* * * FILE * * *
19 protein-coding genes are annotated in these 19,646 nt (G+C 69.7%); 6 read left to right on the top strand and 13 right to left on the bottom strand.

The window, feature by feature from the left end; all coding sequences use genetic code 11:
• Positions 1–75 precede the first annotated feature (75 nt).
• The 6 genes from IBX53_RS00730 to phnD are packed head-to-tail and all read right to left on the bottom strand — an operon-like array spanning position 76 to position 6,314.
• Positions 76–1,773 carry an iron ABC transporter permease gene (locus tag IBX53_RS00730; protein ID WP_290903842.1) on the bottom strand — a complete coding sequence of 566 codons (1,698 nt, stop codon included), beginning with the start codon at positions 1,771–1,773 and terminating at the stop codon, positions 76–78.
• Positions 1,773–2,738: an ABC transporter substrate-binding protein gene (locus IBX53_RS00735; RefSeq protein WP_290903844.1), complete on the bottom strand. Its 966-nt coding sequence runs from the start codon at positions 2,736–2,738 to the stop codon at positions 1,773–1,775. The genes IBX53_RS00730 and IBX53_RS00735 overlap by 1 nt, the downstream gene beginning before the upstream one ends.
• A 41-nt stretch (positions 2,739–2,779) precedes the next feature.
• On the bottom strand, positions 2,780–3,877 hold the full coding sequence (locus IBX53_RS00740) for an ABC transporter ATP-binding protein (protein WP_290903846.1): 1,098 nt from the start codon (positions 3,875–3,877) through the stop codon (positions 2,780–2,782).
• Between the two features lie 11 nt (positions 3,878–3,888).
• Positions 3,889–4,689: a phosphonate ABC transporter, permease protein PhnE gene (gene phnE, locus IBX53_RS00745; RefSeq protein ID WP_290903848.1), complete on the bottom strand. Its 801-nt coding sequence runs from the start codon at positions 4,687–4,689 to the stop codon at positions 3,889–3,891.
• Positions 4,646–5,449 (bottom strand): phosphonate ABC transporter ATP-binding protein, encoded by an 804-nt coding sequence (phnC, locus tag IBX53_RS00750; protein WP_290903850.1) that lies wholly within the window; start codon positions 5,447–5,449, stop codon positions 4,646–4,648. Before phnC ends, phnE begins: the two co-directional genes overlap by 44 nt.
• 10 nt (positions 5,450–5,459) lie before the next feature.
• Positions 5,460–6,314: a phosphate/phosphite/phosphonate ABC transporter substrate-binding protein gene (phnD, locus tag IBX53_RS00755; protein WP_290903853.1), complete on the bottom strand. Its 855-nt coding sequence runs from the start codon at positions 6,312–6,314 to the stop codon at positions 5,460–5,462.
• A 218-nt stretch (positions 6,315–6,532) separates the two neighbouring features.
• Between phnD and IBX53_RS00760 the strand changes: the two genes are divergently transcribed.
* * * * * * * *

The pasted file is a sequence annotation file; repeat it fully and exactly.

19 protein-coding genes are annotated in these 19,646 nt (G+C 69.7%); 6 read left to right on the top strand and 13 right to left on the bottom strand.

The window, feature by feature from the left end; all coding sequences use genetic code 11:
• Positions 1–75 precede the first annotated feature (75 nt).
• The 6 genes from IBX53_RS00730 to phnD are packed head-to-tail and all read right to left on the bottom strand — an operon-like array spanning position 76 to position 6,314.
• Positions 76–1,773 carry an iron ABC transporter permease gene (locus tag IBX53_RS00730; protein ID WP_290903842.1) on the bottom strand — a complete coding sequence of 566 codons (1,698 nt, stop codon included), beginning with the start codon at positions 1,771–1,773 and terminating at the stop codon, positions 76–78.
• Positions 1,773–2,738: an ABC transporter substrate-binding protein gene (locus IBX53_RS00735; RefSeq protein WP_290903844.1), complete on the bottom strand. Its 966-nt coding sequence runs from the start codon at positions 2,736–2,738 to the stop codon at positions 1,773–1,775. The genes IBX53_RS00730 and IBX53_RS00735 overlap by 1 nt, the downstream gene beginning before the upstream one ends.
• A 41-nt stretch (positions 2,739–2,779) precedes the next feature.
• On the bottom strand, positions 2,780–3,877 hold the full coding sequence (locus IBX53_RS00740) for an ABC transporter ATP-binding protein (protein WP_290903846.1): 1,098 nt from the start codon (positions 3,875–3,877) through the stop codon (positions 2,780–2,782).
• Between the two features lie 11 nt (positions 3,878–3,888).
• Positions 3,889–4,689: a phosphonate ABC transporter, permease protein PhnE gene (gene phnE, locus IBX53_RS00745; RefSeq protein ID WP_290903848.1), complete on the bottom strand. Its 801-nt coding sequence runs from the start codon at positions 4,687–4,689 to the stop codon at positions 3,889–3,891.
• Positions 4,646–5,449 (bottom strand): phosphonate ABC transporter ATP-binding protein, encoded by an 804-nt coding sequence (phnC, locus tag IBX53_RS00750; protein WP_290903850.1) that lies wholly within the window; start codon positions 5,447–5,449, stop codon positions 4,646–4,648. Before phnC ends, phnE begins: the two co-directional genes overlap by 44 nt.
• 10 nt (positions 5,450–5,459) lie before the next feature.
• Positions 5,460–6,314: a phosphate/phosphite/phosphonate ABC transporter substrate-binding protein gene (phnD, locus tag IBX53_RS00755; protein WP_290903853.1), complete on the bottom strand. Its 855-nt coding sequence runs from the start codon at positions 6,312–6,314 to the stop codon at positions 5,460–5,462.
• A 218-nt stretch (positions 6,315–6,532) separates the two neighbouring features.
• Between phnD and IBX53_RS00760 the strand changes: the two genes are divergently transcribed.